Project management – underpinning success in the biopharmaceutical industry
Next Page Project Management
underpinning success in the biopharmaceutical industry
G.O Regester, E. Johnstone, S. Milner GroPep Limited, PO Box 10065 Adelaide SA, 5000 Corresponding Author : Dr G. Regester, Project Management Office, GroPep Limited, PO Box 10065, Adelaide, South Australia 5000. Email : [email protected] Summary : Once the domain of construction and information technology sectors, Project Management has become firmly entrenched in the Biopharmaceutical industry, where the implications of schedule, scope and cost overrun, can make or break an efficient drug development program. Superimposed on this, the requirement for uncompromised quality standards across all parts of the development pipeline is driving the need for stringent scheduling, risk assessment and quality assurance built into the management plan. In this paper we review some typical requirements engaging project management in today’s Biopharmaceutical industry. Several of these processes have been described at a recent gathering of project management representatives from the US Biopharmaceutical industry (PMB, 2005). Utility in the Biopharmaceutical Industry : The biopharmaceutical sector is arguably one of the largest consumer benefiting industry on the global stage. The industry is characterised by a highly educated and self directed work force operating inside multi-functional organisations with a combination of focus areas (projects) and core resources. The speed and quality of decision making and task execution are critical competitive differentiators between success and failure in this industry, hence Project Management now holds a pivotal role in expediting product development time and subsequent market launch of new drugs.
The ability of drug development companies to deliver project objectives on time, within budget and to required regulatory standards has been critical to their success in recent years. The past five years has seen emergence of the project management office (PMO) within Biopharmaceutical companies in the US, and a measurable increase in new drug success rates (PMB, 2005). Realising the benefits of effective management, drug companies now employ project management tools to coordinate and monitor complex projects and product portfolios. With more that 300 blockbuster drugs currently on market, each netting over $1US billion annually (Scrip, 2005), and industry growth forecast over the next 5 years, the role Next Page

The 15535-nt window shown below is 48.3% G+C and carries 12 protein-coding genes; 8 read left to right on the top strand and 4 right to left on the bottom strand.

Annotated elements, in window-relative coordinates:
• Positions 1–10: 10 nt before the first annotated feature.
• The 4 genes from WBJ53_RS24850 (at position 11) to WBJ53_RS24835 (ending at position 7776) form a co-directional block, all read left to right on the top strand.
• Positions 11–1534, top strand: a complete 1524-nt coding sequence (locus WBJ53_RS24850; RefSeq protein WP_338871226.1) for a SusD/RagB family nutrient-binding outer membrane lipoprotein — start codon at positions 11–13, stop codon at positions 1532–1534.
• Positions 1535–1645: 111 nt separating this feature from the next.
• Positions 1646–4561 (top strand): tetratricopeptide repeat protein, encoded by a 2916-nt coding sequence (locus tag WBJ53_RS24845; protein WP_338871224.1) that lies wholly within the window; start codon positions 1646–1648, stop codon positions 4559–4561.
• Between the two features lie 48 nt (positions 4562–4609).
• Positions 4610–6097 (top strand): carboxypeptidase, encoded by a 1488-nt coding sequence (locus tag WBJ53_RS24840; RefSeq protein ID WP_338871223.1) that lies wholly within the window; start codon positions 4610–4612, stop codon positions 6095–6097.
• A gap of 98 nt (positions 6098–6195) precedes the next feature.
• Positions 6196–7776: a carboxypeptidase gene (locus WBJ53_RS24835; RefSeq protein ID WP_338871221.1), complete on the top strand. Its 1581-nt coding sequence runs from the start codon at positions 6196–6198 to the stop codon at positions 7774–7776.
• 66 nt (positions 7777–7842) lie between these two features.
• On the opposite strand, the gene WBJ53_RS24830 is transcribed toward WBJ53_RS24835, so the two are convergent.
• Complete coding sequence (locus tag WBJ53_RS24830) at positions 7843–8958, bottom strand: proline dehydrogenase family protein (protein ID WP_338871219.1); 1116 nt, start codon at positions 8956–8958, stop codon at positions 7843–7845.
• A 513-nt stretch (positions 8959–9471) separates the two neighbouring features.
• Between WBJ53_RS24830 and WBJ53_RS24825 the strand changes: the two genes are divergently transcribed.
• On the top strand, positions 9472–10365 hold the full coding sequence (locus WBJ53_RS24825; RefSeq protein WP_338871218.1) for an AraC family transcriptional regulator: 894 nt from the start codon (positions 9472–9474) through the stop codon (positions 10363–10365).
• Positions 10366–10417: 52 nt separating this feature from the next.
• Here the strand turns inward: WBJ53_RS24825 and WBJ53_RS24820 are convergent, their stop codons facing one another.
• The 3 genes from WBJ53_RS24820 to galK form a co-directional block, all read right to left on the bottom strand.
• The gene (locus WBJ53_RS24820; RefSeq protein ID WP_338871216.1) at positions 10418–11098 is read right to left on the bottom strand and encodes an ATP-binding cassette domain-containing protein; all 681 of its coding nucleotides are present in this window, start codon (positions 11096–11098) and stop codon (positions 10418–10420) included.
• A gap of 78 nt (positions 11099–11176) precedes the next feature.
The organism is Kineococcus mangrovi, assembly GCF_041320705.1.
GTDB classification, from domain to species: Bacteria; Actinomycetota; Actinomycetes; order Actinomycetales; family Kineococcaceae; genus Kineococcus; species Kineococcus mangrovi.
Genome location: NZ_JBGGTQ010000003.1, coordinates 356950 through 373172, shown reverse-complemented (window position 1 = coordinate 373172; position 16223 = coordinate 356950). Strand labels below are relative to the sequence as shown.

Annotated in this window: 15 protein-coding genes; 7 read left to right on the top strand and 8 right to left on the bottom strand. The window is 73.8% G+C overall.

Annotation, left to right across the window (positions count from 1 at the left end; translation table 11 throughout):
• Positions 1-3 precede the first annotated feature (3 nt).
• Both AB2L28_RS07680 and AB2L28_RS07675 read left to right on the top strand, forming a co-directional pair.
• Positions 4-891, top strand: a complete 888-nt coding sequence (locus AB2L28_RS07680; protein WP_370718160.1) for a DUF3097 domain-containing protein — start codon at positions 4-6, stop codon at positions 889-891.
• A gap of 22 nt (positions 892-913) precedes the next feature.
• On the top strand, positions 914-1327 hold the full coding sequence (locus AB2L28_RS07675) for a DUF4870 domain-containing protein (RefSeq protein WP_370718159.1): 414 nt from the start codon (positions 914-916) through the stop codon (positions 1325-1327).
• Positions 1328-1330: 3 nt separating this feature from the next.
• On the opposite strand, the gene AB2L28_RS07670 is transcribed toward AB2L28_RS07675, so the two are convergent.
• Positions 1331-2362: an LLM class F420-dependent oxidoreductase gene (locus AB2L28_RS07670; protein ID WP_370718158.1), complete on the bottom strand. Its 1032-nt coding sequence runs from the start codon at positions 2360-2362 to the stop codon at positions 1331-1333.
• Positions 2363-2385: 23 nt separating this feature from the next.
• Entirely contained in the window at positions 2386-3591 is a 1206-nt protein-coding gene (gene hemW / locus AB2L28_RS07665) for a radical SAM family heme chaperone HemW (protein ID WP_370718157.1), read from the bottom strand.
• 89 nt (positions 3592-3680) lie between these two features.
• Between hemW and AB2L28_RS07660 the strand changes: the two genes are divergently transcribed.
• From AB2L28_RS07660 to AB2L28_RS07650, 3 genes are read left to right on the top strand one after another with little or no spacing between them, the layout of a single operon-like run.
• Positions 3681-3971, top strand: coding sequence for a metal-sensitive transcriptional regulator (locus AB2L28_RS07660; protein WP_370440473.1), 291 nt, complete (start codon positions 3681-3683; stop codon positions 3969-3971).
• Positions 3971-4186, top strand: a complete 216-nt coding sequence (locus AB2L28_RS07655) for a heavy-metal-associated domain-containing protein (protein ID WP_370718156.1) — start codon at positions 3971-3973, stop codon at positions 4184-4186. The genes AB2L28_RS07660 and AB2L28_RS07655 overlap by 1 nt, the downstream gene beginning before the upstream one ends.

of project management in Biopharmaceutical development will expand dramatically. Upsizing the PMO will also be driven by drug regulators ie. Federal Drug Administration (FDA) and the Australian Therapeutic Goods Administration (TGA), where the requirements for supportive project infra-structure, traceable documentation and validated quality systems are non negotiable. Global drug development in today’s industry is typically undertaken within a structured project environment with members of the project team including external contract agencies, responsible for pre-specified deliverables. Project Managers within this highly matrixed industry deal with multiple activities on different levels and often highly complex stake-holder interactions. In support of this, disciplined project management processes coordinating integrated teams allow for the cost effective and co-ordinated delivery of project goals. In Biopharmaceutical development, the discipline of project management also serves to reduce the functional silo mentality, while a matrix management system aligns the company functions with project needs. The industry has found that project management also allows greater transparency and flexibility across different parts of the organisation, efficient resource utilisation, enhanced performance metrics and a focussed contact point for internal and external stake-holders, and sponsors. Project Structures : The practice of segmenting the project plan into smaller units for purposes of “management ease” is not a new concept, but is applied widely in the Biopharmaceutical industry. Project gating is conducted by a majority (>90%) of large drug development companies (PMB, 2005) and is particularly suited to an industry where project durations of up to 15 years from concept to launch are not unusual. Typical stages in the drug development process from concept to launch are indicated in Figure 1.
Figure 1. Application of Stage Gating to the Biopharmaceutical Development Pipeline
# of Drugs Succeeding Discovery Preclinical Human Trials Market launch 14 Years from Discovery to Launch Regulatory Project risk increases with time
Application of stage gating varies depending on project scale, scope and internal resource allocation. Typically, there are three forms of gating reported across the drug development pipeline. #1. In its broadest sense, the total development path is managed as one project ie. a single project plan is established covering the project’s complete